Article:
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Volume 416: debated on Thursday 22 January 1981

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asked Her Majesty's Government:What decision they have reached on whether there should be a statutory right to a passport.

After careful consideration the Government have concluded that they should maintain the present system, whereby United Kingdom passports are issued at the discretion of the Secretary of State for Foreign and Commonwealth Affairs exercising the Royal Prerogative.In practice, refusal of passport facilities to United Kingdom nationals is confined to certain well defined categories of which Parliament has been informed from time to time. These are:

  • (a) A minor whose journey is known to be contrary to a court order, to the wishes of a parent or other person or authority to whom a court has awarded custody, care and control, or to the provisions of Section 25(1) of the Children and Young Persons Act 1933, as amended, or Section 52 of the Adoption Act 1958, as amended.
  • (b) A person for whose arrest a warrant has been issued in the United Kingdom, or who is wanted by the United Kingdom police on suspicion of a serious crime.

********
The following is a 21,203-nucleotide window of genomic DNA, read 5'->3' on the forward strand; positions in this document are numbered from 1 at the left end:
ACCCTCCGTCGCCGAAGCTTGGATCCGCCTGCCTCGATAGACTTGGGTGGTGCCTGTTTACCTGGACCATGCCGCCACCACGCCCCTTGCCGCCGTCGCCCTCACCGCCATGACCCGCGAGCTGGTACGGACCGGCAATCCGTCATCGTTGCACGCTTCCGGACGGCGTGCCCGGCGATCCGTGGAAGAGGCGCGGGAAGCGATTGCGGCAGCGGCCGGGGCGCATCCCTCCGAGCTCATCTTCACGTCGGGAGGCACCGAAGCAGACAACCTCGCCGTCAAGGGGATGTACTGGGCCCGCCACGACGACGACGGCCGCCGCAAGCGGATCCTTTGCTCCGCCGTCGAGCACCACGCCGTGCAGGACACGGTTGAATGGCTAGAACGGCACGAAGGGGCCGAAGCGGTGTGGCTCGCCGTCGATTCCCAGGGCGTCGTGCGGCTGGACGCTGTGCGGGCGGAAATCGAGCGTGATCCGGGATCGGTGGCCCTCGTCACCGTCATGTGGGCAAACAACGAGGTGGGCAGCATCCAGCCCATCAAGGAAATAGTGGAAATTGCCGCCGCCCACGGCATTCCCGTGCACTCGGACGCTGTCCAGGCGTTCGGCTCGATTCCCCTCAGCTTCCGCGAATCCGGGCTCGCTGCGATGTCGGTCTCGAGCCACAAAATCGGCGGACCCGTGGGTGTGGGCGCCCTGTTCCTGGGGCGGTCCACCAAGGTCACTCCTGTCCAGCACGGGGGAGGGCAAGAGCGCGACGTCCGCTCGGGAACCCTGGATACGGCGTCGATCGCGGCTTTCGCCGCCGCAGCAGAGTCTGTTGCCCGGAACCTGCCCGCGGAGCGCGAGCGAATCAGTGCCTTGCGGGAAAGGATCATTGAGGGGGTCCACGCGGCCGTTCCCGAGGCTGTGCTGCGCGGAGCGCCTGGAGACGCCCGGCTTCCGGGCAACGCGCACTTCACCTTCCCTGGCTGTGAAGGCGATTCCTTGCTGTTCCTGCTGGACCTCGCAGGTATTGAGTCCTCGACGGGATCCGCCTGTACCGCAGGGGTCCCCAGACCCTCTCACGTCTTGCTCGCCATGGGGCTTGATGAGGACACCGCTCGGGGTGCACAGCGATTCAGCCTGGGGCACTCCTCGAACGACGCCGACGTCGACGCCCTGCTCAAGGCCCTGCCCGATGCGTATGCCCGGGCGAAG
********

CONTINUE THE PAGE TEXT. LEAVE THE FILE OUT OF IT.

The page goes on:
• (c) In very rare cases, a person whose past or proposed activities are so demonstrably undesirable that the grant or continued enjoyment of passport facilities would be contrary to the public interest.
  • (d) A person repatriated at public expense, until the debt has been repaid.
  • Under successive Administrations it has been extremely rare to refuse a person under category (c). Decisions in these cases are always taken personally by the Secretary of State.

    The present system has worked well and it is generally accepted that under successive Administrations this exercise of the Royal Prerogative has not been abused. The Government sympathise with the feeling behind the proposal for a statutory right, but they are not satisfied that a change from the present system would be generally advantageous.

    House adjourned at eleven minutes before eight o'clock.